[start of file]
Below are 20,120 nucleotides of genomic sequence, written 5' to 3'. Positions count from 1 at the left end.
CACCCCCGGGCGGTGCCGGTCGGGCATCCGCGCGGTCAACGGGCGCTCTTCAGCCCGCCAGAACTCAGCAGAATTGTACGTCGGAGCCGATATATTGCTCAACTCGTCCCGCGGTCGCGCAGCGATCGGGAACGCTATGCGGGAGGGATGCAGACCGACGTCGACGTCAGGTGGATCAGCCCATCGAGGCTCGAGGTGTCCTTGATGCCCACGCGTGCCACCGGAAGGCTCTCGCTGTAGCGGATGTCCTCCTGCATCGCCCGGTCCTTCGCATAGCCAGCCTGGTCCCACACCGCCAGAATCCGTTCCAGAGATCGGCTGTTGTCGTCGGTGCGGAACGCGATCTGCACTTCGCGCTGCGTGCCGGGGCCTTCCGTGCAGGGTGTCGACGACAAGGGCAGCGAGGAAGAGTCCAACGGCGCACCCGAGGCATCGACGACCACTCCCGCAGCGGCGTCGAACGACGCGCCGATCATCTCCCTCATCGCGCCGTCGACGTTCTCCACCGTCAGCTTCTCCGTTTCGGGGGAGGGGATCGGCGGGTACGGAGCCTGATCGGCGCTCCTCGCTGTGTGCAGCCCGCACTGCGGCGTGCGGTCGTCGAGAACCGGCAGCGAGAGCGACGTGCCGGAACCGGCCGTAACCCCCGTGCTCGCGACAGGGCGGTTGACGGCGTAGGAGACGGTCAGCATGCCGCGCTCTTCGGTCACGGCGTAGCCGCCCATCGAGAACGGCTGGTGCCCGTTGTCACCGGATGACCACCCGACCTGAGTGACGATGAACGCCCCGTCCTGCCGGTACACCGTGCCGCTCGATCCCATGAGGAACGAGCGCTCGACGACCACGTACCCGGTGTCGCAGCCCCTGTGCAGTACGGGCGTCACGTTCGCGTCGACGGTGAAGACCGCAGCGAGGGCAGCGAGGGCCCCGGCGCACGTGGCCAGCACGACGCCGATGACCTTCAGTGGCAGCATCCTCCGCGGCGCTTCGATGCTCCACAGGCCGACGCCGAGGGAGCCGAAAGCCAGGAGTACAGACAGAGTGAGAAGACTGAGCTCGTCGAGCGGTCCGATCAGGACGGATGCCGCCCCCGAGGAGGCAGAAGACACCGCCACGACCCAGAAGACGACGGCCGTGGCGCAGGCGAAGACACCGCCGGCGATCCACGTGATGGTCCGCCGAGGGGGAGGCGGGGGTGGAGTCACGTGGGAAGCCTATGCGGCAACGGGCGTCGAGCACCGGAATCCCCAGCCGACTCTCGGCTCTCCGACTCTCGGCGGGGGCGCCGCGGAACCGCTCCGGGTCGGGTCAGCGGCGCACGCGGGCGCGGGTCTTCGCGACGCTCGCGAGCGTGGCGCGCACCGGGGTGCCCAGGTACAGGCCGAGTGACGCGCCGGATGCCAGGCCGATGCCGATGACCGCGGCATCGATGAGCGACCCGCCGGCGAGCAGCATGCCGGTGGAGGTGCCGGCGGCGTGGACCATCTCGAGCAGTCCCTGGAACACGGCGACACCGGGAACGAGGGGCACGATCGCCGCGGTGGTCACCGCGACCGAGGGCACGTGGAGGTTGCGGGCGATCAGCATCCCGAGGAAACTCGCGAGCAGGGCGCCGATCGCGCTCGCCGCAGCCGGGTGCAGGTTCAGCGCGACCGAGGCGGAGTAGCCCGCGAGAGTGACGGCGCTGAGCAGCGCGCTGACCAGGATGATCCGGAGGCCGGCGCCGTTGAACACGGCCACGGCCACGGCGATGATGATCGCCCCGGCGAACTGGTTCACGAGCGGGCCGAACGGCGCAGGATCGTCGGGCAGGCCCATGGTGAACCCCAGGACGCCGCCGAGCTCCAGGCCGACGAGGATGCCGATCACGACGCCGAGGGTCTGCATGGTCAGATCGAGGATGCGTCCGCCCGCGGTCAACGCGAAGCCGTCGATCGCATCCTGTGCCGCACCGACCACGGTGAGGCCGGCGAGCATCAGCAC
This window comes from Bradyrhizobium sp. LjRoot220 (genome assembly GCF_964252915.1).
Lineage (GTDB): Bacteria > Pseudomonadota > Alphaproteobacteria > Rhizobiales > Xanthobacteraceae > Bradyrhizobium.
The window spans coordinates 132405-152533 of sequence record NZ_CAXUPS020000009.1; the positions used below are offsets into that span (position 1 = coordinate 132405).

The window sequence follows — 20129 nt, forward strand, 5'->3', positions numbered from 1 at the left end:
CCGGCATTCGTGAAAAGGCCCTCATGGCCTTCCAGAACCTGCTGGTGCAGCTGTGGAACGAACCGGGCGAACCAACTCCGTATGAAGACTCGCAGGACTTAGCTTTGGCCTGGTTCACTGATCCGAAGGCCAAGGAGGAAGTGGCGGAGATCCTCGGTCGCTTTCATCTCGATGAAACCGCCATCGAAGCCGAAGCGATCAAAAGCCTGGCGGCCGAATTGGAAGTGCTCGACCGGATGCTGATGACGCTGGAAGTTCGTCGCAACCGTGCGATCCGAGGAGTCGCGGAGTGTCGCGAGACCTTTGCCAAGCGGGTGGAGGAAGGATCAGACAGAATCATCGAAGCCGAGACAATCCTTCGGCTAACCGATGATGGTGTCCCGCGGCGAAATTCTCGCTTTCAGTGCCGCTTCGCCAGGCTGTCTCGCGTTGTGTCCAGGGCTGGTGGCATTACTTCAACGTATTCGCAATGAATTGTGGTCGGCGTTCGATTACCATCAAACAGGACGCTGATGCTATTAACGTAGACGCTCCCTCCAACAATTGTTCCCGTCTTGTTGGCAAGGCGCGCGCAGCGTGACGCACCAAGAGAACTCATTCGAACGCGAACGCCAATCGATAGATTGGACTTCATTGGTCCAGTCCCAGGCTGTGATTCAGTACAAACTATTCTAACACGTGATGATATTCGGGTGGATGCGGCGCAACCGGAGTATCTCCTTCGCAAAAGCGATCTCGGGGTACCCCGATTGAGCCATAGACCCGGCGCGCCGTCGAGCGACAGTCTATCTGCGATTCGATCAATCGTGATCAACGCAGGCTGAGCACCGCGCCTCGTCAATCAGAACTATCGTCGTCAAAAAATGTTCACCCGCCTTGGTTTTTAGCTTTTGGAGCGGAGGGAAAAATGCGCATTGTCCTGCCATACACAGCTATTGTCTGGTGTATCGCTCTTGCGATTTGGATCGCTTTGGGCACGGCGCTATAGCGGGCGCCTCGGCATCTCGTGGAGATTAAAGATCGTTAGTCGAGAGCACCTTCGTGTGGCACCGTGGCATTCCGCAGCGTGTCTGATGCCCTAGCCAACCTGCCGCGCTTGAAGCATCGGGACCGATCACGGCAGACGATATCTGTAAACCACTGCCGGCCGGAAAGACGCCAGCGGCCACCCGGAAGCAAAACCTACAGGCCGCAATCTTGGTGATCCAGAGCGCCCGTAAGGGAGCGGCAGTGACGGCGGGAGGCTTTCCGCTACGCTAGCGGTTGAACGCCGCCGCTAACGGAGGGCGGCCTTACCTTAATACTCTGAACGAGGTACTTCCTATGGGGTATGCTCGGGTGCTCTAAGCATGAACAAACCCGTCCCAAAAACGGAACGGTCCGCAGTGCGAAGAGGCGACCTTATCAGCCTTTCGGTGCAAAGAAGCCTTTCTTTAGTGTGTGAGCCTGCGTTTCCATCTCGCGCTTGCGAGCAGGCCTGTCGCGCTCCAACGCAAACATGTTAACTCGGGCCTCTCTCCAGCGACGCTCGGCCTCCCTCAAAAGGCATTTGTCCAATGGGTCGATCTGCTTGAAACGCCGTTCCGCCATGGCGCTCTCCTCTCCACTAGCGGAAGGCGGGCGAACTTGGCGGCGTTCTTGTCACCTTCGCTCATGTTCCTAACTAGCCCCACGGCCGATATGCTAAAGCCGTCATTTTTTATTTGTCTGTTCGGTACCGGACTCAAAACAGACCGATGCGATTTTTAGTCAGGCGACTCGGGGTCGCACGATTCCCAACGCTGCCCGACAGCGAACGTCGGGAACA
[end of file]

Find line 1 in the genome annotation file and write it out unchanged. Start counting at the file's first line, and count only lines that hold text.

Below are 20,120 nucleotides of genomic sequence, written 5' to 3'. Positions count from 1 at the left end.